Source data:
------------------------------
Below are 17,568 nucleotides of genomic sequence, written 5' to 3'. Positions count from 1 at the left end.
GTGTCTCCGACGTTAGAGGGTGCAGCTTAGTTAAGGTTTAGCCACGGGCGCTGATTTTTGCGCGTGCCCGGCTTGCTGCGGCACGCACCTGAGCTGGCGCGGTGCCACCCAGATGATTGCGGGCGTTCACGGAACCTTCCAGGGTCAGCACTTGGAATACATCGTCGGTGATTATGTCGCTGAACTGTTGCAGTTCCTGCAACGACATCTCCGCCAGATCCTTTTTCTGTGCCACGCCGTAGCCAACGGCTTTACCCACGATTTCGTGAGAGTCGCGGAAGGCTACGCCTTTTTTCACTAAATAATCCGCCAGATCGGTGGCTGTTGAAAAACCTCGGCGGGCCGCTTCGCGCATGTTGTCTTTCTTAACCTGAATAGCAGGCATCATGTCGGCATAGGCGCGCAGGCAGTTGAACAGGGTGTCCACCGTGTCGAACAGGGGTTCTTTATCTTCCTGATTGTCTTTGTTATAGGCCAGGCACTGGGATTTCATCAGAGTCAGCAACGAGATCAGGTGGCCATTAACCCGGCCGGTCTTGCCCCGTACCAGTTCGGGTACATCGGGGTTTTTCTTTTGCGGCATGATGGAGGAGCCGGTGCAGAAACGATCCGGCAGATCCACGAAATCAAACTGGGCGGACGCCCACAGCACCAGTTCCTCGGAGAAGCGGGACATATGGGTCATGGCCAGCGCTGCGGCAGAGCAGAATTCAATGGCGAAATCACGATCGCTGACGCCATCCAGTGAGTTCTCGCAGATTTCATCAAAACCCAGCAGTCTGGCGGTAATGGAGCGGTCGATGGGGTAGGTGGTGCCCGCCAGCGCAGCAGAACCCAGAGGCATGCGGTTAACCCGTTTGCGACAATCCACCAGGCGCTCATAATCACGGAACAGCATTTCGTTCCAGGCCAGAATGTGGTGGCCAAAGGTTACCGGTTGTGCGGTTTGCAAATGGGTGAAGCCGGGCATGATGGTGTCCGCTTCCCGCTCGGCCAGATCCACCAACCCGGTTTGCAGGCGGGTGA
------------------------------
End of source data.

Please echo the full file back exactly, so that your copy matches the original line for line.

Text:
Below are 17,568 nucleotides of genomic sequence, written 5' to 3'. Positions count from 1 at the left end.
GTGTCTCCGACGTTAGAGGGTGCAGCTTAGTTAAGGTTTAGCCACGGGCGCTGATTTTTGCGCGTGCCCGGCTTGCTGCGGCACGCACCTGAGCTGGCGCGGTGCCACCCAGATGATTGCGGGCGTTCACGGAACCTTCCAGGGTCAGCACTTGGAATACATCGTCGGTGATTATGTCGCTGAACTGTTGCAGTTCCTGCAACGACATCTCCGCCAGATCCTTTTTCTGTGCCACGCCGTAGCCAACGGCTTTACCCACGATTTCGTGAGAGTCGCGGAAGGCTACGCCTTTTTTCACTAAATAATCCGCCAGATCGGTGGCTGTTGAAAAACCTCGGCGGGCCGCTTCGCGCATGTTGTCTTTCTTAACCTGAATAGCAGGCATCATGTCGGCATAGGCGCGCAGGCAGTTGAACAGGGTGTCCACCGTGTCGAACAGGGGTTCTTTATCTTCCTGATTGTCTTTGTTATAGGCCAGGCACTGGGATTTCATCAGAGTCAGCAACGAGATCAGGTGGCCATTAACCCGGCCGGTCTTGCCCCGTACCAGTTCGGGTACATCGGGGTTTTTCTTTTGCGGCATGATGGAGGAGCCGGTGCAGAAACGATCCGGCAGATCCACGAAATCAAACTGGGCGGACGCCCACAGCACCAGTTCCTCGGAGAAGCGGGACATATGGGTCATGGCCAGCGCTGCGGCAGAGCAGAATTCAATGGCGAAATCACGATCGCTGACGCCATCCAGTGAGTTCTCGCAGATTTCATCAAAACCCAGCAGTCTGGCGGTAATGGAGCGGTCGATGGGGTAGGTGGTGCCCGCCAGCGCAGCAGAACCCAGAGGCATGCGGTTAACCCGTTTGCGACAATCCACCAGGCGCTCATAATCACGGAACAGCATTTCGTTCCAGGCCAGAATGTGGTGGCCAAAGGTTACCGGTTGTGCGGTTTGCAAATGGGTGAAGCCGGGCATGATGGTGTCCGCTTCCCGCTCGGCCAGATCCACCAACCCGGTTTGCAGGCGGGTGA